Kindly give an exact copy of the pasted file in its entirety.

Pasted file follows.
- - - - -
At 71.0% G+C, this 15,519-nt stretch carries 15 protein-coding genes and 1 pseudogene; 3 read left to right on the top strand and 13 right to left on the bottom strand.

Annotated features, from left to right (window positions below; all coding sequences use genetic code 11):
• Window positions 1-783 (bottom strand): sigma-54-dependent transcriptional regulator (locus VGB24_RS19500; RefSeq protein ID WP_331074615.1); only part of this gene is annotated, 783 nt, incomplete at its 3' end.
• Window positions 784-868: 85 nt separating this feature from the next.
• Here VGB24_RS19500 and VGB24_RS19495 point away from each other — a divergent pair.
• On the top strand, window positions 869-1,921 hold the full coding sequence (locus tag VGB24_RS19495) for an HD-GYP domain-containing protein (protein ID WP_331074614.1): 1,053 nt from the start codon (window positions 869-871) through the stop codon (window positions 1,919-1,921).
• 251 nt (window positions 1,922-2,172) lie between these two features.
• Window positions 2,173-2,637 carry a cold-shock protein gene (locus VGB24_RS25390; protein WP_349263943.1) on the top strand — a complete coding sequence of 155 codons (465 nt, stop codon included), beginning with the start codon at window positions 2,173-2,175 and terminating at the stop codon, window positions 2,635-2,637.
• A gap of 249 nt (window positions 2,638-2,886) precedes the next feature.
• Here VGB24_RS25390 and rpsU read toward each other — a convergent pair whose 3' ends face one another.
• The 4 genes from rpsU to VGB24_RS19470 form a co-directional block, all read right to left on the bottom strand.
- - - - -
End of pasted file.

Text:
At 71.0% G+C, this 15,519-nt stretch carries 15 protein-coding genes and 1 pseudogene; 3 read left to right on the top strand and 13 right to left on the bottom strand.

Annotated features, from left to right (window positions below; all coding sequences use genetic code 11):
• Window positions 1-783 (bottom strand): sigma-54-dependent transcriptional regulator (locus VGB24_RS19500; RefSeq protein ID WP_331074615.1); only part of this gene is annotated, 783 nt, incomplete at its 3' end.
• Window positions 784-868: 85 nt separating this feature from the next.
• Here VGB24_RS19500 and VGB24_RS19495 point away from each other — a divergent pair.
• On the top strand, window positions 869-1,921 hold the full coding sequence (locus tag VGB24_RS19495) for an HD-GYP domain-containing protein (protein ID WP_331074614.1): 1,053 nt from the start codon (window positions 869-871) through the stop codon (window positions 1,919-1,921).
• 251 nt (window positions 1,922-2,172) lie between these two features.
• Window positions 2,173-2,637 carry a cold-shock protein gene (locus VGB24_RS25390; protein WP_349263943.1) on the top strand — a complete coding sequence of 155 codons (465 nt, stop codon included), beginning with the start codon at window positions 2,173-2,175 and terminating at the stop codon, window positions 2,635-2,637.
• A gap of 249 nt (window positions 2,638-2,886) precedes the next feature.
• Here VGB24_RS25390 and rpsU read toward each other — a convergent pair whose 3' ends face one another.
• The 4 genes from rpsU to VGB24_RS19470 form a co-directional block, all read right to left on the bottom strand.